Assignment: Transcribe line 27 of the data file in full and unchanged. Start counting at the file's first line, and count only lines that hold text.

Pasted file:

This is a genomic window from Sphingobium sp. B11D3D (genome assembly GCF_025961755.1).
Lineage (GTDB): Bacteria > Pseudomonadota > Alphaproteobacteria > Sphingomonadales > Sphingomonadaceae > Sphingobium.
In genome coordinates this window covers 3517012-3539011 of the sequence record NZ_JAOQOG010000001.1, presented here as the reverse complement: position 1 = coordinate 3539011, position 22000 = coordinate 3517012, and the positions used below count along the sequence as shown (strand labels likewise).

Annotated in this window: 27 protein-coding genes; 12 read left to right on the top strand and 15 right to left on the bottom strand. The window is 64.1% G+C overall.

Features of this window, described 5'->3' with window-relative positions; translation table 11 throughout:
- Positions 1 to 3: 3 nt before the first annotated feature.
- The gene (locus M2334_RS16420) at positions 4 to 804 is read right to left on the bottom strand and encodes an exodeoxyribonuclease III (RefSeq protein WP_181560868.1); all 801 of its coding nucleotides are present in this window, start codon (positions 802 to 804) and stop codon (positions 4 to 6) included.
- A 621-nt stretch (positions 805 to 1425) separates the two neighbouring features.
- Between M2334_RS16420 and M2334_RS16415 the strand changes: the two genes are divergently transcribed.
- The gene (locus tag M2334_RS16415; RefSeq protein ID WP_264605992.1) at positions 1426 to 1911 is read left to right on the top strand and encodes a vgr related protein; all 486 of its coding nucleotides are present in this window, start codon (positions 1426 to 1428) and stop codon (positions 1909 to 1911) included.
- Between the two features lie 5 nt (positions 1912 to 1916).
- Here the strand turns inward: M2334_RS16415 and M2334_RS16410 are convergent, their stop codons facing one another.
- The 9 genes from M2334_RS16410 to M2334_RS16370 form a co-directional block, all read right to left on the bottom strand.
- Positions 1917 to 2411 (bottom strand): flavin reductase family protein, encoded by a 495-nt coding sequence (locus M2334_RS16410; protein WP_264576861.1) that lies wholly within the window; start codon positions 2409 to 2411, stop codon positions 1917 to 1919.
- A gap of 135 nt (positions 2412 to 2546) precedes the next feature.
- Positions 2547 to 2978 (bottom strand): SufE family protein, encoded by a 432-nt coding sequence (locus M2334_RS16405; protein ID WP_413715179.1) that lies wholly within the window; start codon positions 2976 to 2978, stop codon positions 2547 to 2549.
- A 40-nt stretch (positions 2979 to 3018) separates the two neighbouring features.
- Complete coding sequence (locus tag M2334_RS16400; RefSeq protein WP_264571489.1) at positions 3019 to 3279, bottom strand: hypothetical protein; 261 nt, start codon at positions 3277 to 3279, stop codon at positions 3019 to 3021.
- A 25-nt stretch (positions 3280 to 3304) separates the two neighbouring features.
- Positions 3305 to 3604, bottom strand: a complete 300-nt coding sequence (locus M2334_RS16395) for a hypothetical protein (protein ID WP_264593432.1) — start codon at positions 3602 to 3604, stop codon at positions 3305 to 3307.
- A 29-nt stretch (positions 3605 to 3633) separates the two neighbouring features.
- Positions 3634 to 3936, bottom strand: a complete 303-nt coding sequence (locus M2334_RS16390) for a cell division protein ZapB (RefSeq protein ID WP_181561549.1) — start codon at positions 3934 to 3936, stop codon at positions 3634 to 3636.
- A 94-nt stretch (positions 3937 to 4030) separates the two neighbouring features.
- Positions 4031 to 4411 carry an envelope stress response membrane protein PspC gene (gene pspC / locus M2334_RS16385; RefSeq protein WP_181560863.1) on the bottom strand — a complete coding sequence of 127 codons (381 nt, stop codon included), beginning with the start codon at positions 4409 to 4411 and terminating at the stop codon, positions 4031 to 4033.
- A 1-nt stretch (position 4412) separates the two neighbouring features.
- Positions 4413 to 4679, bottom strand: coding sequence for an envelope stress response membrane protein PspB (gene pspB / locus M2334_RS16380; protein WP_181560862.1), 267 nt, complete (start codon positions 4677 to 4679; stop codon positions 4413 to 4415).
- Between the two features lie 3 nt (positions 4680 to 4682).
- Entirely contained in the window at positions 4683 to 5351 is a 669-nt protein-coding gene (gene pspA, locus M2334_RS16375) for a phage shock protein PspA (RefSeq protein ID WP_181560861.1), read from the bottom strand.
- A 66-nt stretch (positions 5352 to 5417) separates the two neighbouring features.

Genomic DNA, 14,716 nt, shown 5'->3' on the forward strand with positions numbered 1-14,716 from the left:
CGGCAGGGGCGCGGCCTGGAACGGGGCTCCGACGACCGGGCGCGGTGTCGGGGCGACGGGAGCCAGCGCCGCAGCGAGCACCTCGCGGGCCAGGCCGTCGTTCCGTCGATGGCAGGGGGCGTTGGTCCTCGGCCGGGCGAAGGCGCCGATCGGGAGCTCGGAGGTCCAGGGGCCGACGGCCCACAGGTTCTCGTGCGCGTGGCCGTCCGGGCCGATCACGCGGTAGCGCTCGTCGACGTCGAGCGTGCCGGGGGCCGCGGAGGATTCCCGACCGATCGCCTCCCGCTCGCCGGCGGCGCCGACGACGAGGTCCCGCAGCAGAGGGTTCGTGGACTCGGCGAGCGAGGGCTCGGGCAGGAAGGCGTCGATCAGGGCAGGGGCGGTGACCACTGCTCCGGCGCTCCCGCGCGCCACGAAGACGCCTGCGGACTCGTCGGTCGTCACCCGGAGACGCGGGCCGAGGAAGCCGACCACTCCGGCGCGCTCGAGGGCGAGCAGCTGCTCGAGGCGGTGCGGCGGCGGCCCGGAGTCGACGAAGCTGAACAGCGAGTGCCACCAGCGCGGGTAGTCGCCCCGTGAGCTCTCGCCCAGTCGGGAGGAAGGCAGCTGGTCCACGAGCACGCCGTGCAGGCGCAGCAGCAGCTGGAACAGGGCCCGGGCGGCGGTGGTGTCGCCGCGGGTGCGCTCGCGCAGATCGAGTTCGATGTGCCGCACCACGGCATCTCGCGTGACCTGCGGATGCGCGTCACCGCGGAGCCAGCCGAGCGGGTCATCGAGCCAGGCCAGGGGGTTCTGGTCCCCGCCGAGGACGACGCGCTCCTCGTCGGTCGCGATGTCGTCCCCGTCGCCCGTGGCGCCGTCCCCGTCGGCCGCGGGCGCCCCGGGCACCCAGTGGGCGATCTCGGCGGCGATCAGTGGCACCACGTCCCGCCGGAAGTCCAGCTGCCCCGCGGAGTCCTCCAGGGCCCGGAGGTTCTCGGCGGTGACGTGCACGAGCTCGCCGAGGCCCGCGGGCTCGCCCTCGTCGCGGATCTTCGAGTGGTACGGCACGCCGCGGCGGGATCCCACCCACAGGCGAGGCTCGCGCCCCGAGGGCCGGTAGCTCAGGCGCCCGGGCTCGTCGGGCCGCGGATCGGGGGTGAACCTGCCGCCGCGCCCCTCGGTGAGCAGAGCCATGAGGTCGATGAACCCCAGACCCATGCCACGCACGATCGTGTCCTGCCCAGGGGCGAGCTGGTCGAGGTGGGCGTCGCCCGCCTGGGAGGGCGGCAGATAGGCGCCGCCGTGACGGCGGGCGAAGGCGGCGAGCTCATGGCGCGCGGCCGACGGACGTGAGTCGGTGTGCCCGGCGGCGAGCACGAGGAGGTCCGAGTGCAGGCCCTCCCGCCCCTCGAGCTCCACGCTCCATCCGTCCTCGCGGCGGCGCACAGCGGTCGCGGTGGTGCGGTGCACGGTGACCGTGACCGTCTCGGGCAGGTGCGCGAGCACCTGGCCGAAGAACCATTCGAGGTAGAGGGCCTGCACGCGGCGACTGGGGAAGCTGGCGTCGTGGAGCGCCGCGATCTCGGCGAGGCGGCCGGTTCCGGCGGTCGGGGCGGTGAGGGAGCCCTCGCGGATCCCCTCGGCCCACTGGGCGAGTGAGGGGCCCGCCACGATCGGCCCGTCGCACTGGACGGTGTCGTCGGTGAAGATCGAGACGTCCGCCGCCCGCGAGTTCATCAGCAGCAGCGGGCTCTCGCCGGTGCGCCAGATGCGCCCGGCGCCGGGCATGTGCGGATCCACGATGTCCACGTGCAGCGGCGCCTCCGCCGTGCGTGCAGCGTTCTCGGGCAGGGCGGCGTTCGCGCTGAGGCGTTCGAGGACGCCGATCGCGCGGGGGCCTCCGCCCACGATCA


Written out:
- Between the two features lie 3 nt (positions 4680 to 4682).